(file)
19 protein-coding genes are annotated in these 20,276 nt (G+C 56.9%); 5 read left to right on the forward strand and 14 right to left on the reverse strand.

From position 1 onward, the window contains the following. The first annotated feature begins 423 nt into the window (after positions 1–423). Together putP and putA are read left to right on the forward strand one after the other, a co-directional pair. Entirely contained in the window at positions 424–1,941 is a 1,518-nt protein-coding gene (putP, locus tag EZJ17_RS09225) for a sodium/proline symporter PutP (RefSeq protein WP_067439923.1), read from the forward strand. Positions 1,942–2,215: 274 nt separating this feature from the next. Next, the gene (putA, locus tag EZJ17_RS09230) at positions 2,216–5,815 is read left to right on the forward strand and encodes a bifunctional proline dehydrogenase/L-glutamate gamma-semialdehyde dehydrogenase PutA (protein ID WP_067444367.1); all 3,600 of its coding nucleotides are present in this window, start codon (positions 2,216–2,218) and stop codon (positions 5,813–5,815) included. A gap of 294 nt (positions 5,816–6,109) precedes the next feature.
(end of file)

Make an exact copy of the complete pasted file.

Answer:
19 protein-coding genes are annotated in these 20,276 nt (G+C 56.9%); 5 read left to right on the forward strand and 14 right to left on the reverse strand.

From position 1 onward, the window contains the following. The first annotated feature begins 423 nt into the window (after positions 1–423). Together putP and putA are read left to right on the forward strand one after the other, a co-directional pair. Entirely contained in the window at positions 424–1,941 is a 1,518-nt protein-coding gene (putP, locus tag EZJ17_RS09225) for a sodium/proline symporter PutP (RefSeq protein WP_067439923.1), read from the forward strand. Positions 1,942–2,215: 274 nt separating this feature from the next. Next, the gene (putA, locus tag EZJ17_RS09230) at positions 2,216–5,815 is read left to right on the forward strand and encodes a bifunctional proline dehydrogenase/L-glutamate gamma-semialdehyde dehydrogenase PutA (protein ID WP_067444367.1); all 3,600 of its coding nucleotides are present in this window, start codon (positions 2,216–2,218) and stop codon (positions 5,813–5,815) included. A gap of 294 nt (positions 5,816–6,109) precedes the next feature.